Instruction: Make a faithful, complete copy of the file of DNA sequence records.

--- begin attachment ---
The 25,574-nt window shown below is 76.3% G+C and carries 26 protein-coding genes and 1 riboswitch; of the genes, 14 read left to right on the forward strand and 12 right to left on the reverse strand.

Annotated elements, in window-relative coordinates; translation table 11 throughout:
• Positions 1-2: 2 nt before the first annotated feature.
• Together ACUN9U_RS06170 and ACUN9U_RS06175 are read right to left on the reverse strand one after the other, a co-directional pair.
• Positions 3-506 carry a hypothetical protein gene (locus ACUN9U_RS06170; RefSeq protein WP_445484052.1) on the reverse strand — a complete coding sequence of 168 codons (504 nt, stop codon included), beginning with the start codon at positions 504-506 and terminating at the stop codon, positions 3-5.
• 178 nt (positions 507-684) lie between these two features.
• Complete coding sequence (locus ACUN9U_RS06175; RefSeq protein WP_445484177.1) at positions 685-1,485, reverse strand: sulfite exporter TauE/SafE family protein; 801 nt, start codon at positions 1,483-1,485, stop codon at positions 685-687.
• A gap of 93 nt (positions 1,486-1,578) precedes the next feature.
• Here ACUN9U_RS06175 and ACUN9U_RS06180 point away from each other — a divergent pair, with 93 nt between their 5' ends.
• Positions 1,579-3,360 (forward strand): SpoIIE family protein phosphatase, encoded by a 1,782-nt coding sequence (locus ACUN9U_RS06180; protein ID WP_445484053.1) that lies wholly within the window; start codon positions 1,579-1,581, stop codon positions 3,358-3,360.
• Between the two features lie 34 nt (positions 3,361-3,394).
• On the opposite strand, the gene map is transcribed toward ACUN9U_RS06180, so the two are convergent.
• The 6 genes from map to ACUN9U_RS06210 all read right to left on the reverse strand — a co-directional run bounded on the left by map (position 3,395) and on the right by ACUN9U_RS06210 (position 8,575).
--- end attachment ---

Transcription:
The 25,574-nt window shown below is 76.3% G+C and carries 26 protein-coding genes and 1 riboswitch; of the genes, 14 read left to right on the forward strand and 12 right to left on the reverse strand.

Annotated elements, in window-relative coordinates; translation table 11 throughout:
• Positions 1-2: 2 nt before the first annotated feature.
• Together ACUN9U_RS06170 and ACUN9U_RS06175 are read right to left on the reverse strand one after the other, a co-directional pair.
• Positions 3-506 carry a hypothetical protein gene (locus ACUN9U_RS06170; RefSeq protein WP_445484052.1) on the reverse strand — a complete coding sequence of 168 codons (504 nt, stop codon included), beginning with the start codon at positions 504-506 and terminating at the stop codon, positions 3-5.
• 178 nt (positions 507-684) lie between these two features.
• Complete coding sequence (locus ACUN9U_RS06175; RefSeq protein WP_445484177.1) at positions 685-1,485, reverse strand: sulfite exporter TauE/SafE family protein; 801 nt, start codon at positions 1,483-1,485, stop codon at positions 685-687.
• A gap of 93 nt (positions 1,486-1,578) precedes the next feature.
• Here ACUN9U_RS06175 and ACUN9U_RS06180 point away from each other — a divergent pair, with 93 nt between their 5' ends.
• Positions 1,579-3,360 (forward strand): SpoIIE family protein phosphatase, encoded by a 1,782-nt coding sequence (locus ACUN9U_RS06180; protein ID WP_445484053.1) that lies wholly within the window; start codon positions 1,579-1,581, stop codon positions 3,358-3,360.
• Between the two features lie 34 nt (positions 3,361-3,394).
• On the opposite strand, the gene map is transcribed toward ACUN9U_RS06180, so the two are convergent.
• The 6 genes from map to ACUN9U_RS06210 all read right to left on the reverse strand — a co-directional run bounded on the left by map (position 3,395) and on the right by ACUN9U_RS06210 (position 8,575).